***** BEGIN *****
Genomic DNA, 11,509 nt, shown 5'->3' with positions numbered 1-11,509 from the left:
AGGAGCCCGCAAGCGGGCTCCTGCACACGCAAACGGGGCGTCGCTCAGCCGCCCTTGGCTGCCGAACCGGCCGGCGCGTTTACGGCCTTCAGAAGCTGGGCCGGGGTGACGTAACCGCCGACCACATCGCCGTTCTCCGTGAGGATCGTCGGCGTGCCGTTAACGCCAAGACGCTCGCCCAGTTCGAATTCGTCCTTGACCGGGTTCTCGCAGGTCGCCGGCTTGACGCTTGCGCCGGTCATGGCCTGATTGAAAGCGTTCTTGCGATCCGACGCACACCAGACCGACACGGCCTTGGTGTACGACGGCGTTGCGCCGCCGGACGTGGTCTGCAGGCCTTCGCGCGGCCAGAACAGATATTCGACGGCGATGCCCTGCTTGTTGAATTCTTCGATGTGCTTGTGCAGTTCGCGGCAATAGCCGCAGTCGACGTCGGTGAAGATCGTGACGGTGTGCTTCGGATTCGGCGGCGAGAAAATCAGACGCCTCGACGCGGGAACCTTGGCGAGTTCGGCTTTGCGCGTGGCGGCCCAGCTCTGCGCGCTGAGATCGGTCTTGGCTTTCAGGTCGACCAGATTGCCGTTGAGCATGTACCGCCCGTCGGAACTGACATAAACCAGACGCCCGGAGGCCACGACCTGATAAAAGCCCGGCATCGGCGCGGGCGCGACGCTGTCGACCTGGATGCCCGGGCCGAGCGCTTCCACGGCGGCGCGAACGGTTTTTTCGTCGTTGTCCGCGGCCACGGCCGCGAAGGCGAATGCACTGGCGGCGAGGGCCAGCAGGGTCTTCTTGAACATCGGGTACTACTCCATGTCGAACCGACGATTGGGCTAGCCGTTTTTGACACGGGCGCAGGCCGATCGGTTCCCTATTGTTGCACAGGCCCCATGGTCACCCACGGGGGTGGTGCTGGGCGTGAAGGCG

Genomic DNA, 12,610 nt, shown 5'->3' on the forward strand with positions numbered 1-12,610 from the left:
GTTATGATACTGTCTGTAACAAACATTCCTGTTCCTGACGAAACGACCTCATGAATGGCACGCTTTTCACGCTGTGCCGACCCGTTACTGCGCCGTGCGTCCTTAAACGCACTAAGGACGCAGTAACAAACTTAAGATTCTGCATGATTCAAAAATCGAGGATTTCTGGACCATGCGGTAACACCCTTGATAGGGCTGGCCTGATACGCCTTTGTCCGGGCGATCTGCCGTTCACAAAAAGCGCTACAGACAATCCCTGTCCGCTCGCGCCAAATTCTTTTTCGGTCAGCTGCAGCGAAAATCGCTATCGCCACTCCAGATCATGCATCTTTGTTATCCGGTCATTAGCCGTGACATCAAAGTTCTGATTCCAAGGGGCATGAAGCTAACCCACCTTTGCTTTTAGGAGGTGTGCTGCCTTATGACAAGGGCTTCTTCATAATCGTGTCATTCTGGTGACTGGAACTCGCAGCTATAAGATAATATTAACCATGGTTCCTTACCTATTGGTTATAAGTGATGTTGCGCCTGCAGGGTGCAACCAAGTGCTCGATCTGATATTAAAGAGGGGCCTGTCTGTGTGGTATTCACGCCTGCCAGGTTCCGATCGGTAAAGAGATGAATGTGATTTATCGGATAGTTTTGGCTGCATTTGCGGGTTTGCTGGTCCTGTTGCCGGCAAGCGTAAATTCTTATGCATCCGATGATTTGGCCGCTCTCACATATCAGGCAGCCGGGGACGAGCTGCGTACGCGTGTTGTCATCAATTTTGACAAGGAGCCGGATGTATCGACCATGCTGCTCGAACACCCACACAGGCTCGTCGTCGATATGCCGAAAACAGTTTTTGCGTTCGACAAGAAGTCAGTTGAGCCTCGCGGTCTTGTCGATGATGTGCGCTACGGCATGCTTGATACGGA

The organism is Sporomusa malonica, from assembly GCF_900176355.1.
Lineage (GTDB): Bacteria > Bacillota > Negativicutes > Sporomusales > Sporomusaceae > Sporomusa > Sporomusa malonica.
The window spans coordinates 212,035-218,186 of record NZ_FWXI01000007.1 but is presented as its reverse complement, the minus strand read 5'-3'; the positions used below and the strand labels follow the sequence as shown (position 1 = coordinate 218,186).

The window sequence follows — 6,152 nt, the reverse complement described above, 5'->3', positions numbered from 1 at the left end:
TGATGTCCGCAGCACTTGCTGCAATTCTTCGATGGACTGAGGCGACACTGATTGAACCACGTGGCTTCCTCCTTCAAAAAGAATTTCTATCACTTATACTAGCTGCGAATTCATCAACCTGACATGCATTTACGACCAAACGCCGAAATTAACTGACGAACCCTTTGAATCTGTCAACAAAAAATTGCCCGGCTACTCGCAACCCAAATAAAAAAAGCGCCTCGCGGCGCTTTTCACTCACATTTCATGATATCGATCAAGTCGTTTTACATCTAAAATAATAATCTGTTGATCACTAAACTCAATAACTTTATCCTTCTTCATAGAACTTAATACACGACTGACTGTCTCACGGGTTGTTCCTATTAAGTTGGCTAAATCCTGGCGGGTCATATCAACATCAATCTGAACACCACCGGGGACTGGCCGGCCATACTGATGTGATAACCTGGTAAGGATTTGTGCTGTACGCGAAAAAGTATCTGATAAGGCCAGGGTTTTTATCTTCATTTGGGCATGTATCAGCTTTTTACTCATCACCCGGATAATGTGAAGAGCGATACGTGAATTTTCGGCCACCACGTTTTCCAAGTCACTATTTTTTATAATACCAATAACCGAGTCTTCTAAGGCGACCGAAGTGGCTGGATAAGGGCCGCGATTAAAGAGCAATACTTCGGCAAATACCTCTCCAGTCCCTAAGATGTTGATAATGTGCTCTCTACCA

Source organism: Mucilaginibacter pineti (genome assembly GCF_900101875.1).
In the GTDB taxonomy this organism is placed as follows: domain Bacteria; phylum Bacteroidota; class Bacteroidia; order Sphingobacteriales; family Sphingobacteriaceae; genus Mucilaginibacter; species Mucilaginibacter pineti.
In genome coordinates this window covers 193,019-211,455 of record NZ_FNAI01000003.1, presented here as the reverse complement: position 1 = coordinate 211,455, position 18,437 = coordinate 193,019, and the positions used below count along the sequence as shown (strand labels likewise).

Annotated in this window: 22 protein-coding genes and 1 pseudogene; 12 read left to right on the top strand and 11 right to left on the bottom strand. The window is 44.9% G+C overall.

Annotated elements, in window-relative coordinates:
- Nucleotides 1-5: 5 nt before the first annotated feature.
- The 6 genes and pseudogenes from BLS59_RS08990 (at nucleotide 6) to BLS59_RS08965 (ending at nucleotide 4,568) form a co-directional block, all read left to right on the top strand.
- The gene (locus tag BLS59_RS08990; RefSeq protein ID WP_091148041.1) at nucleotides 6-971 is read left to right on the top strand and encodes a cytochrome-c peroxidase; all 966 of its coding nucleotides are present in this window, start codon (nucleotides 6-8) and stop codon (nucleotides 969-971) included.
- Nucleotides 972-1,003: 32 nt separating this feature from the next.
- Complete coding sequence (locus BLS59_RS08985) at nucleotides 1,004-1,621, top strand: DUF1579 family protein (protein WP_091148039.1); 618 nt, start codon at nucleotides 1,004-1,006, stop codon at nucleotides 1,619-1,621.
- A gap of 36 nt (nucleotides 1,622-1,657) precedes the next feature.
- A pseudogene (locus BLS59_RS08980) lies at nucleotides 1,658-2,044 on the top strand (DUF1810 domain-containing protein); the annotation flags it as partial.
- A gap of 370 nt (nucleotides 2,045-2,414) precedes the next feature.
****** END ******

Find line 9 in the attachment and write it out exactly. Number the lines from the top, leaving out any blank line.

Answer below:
TGATGTCCGCAGCACTTGCTGCAATTCTTCGATGGACTGAGGCGACACTGATTGAACCACGTGGCTTCCTCCTTCAAAAAGAATTTCTATCACTTATACTAGCTGCGAATTCATCAACCTGACATGCATTTACGACCAAACGCCGAAATTAACTGACGAACCCTTTGAATCTGTCAACAAAAAATTGCCCGGCTACTCGCAACCCAAATAAAAAAAGCGCCTCGCGGCGCTTTTCACTCACATTTCATGATATCGATCAAGTCGTTTTACATCTAAAATAATAATCTGTTGATCACTAAACTCAATAACTTTATCCTTCTTCATAGAACTTAATACACGACTGACTGTCTCACGGGTTGTTCCTATTAAGTTGGCTAAATCCTGGCGGGTCATATCAACATCAATCTGAACACCACCGGGGACTGGCCGGCCATACTGATGTGATAACCTGGTAAGGATTTGTGCTGTACGCGAAAAAGTATCTGATAAGGCCAGGGTTTTTATCTTCATTTGGGCATGTATCAGCTTTTTACTCATCACCCGGATAATGTGAAGAGCGATACGTGAATTTTCGGCCACCACGTTTTCCAAGTCACTATTTTTTATAATACCAATAACCGAGTCTTCTAAGGCGACCGAAGTGGCTGGATAAGGGCCGCGATTAAAGAGCAATACTTCGGCAAATACCTCTCCAGTCCCTAAGATGTTGATAATGTGCTCTCTACCA